Complictaed situation


#1

After 30+ years of marriage, I am separating from my spouse due to mental health issues (bipolar, prescription drug abuse, psychotic break, multiple physical ailments, and narcisstic personality disorder). The bulk of our assets are in joint brokerage accounts which have been managed by financial institutions; these funds came from an inheritance she received during our marriage. My question: Despite these accounts being designated as JOINT in their titles, are they considered to be her personal assets, rather than joint assets? She lives in our home and I’m concerned she may trash it before it’s put on the market. Question: What rights would I have if she does this? What means can be taken to minimize this? The collaborative separation meetings are going slow, as she deliberately wants to delay the separation agreement and even threatens to not sign any agreement unless I move the separation date back ½ year, saying this will give her more time to get healthy and restore the marriage. I feel like a hostage. A friend advised me to continue with collaboration until she finally tires of not getting her way, that way if she is the one to stop the collaboration, I have leverage for her to pay attorney fees when I have to hire a traditional attorney. Question: Does such advise have merit? Her salary is three times mine, and she recently took short term disability and plans to take permanent disability. She told me she’ll soon be making as little as me. Question: To what extent will her lower salary influence our settlement? Thank you for addressing my questions.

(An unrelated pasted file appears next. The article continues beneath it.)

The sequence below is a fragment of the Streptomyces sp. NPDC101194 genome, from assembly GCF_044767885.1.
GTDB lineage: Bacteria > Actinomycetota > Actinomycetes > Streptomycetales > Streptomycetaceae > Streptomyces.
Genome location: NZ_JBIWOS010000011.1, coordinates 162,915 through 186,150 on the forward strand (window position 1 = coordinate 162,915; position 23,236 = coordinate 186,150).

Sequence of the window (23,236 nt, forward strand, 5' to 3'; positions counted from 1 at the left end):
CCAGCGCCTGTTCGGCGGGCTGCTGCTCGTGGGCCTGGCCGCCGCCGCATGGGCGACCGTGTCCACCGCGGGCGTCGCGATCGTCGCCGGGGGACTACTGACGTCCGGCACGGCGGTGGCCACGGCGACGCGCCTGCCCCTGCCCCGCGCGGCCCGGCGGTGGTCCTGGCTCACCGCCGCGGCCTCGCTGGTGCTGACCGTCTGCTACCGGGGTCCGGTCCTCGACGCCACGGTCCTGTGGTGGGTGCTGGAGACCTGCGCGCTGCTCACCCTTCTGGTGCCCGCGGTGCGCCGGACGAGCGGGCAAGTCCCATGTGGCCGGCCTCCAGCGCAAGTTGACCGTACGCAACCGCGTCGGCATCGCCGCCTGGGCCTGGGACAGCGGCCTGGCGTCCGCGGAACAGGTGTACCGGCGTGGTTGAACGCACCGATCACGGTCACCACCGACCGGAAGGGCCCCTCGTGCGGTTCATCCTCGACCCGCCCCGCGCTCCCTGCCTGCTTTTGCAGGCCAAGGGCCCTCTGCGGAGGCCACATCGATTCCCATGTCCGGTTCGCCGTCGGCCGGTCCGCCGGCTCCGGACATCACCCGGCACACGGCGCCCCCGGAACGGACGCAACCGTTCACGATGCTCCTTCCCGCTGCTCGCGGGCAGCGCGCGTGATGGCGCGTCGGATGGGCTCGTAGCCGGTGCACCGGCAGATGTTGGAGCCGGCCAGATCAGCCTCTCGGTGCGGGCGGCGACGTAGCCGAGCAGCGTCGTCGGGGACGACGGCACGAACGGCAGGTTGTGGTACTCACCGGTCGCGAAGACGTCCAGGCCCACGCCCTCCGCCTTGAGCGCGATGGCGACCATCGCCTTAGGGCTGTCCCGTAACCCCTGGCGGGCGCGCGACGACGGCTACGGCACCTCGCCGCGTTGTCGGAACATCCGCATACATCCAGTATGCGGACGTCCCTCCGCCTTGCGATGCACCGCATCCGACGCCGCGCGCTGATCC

#2

Inheritance is treated as separate property, unless you can show the the inheritance was gifted to the marriage. Generally simply investing it in a jointly held account will not be enough to show that she gifted it to the marriage.

If you believe she will do something to damage the home, you can file a motion for interim distribution, although it sounds like you are in the collaborative process. You need to review your collaborative agreement to see how the attorneys fees are handled in case of a breach.